Tuesday after Yom Kippur 1942, a new sensation: people say that the Judenrat no longer exists, that Chairman Morgenbesser has been arrested. People ask each other what to do. In the middle of the night we hear knocking on our windows. A new decree: Eight o'clock the next morning all Jews must gather in the marketplace. Taking the advice of my husband's partner, Yankl Blachasz, we go to a hiding place in his home. They had a large oven for baking bread and drying grain-kernels. In the house proper the oven is all bricked in, but in the attic there is an opening covered with boards. Yankl's mother, Esther, my mother-in-law, told us that this had served as a safe hiding-place during the First World War.

During Hitler's war it served the same purpose. The space measured about four square feet; the ceiling was five feet high.

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In this kind of hole, four of us hid: Yankl and I, his brother Leybl and his brother-in-law Getzl Rosenbaum.

My mother-in-law covered the entrance with the boards and went to the city hall together with my sister Beyla, my sister-in-law Hannah and her two little girls. As we said goodbyes, everyone was sobbing and wondering if we would ever see each other again…

For hours we were pressed together as the air in the hiding-place grew harder and harder to breathe. We simply had to get out of there, even though we knew they might catch us as soon as we stepped out. We went up to the attic and looked out the window. We could hear loud shooting and horrifying screams. When it grew dark, we left the house, went along back streets to Dlugosa and then to a village where Yankl had a customer – people called him “Niewadzis with the crooked back.” At first he refused to help us, but then he relented and let us into his barn. Miriam's sister and her young daughter were already hiding there. She went back to Szydlowiec disguised as a Christian woman, because her husband was still there.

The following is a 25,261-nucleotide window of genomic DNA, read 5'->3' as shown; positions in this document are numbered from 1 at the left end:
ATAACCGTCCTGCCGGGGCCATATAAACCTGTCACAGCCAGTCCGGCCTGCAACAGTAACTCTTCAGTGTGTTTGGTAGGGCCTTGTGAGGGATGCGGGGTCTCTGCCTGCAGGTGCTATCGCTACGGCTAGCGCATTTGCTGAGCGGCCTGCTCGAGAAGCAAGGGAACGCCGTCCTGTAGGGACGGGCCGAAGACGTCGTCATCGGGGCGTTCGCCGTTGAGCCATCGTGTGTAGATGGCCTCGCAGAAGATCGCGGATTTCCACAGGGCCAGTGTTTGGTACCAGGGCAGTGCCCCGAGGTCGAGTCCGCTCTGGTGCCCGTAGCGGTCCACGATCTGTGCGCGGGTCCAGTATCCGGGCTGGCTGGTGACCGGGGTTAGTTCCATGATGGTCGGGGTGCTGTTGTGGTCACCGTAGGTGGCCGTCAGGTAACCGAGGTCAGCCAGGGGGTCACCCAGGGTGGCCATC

After a few hours Niewadzis told us we had to leave – people in the neighborhood already knew that he was hiding Jews. We had no choice. Not far from this place another rich farmer let us stay for two nights. On the third day he hid us in a big hay-wagon and took us to a woods near Skarzysko. This cost us 500 zloty. With a lot of luck and after some narrow escapes we reached Skarzysko.

On Simchas Torah the order came for all Jews to report to a certain place; otherwise they would be shot. All the sick people in the hospital, since they could not report, were shot. Police, German foremen, Ukrainian guards – they all went through our ranks selecting the healthiest-looking people. Yankl, Leybl and I were in that group. No one knew which was preferable – the trains or the Hasag. Among those taken away were my brother-in-law Leybl Goldner and his wife Hendl. Both later perished in Treblinka.

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The healthy people were sent to the Hasag munitions plant. Along the road we saw pools of blood and dead bodies. Yankl and Leybl and I went to the Hasag. Gerzl, our brother-in-law, his brother Isaac Rosenbaum and his bride, Feygl Alpert, my sister-in-law Hendl, my Aunt Esther Goldwasser and other relatives and friends went to their martyrdom in Treblinka.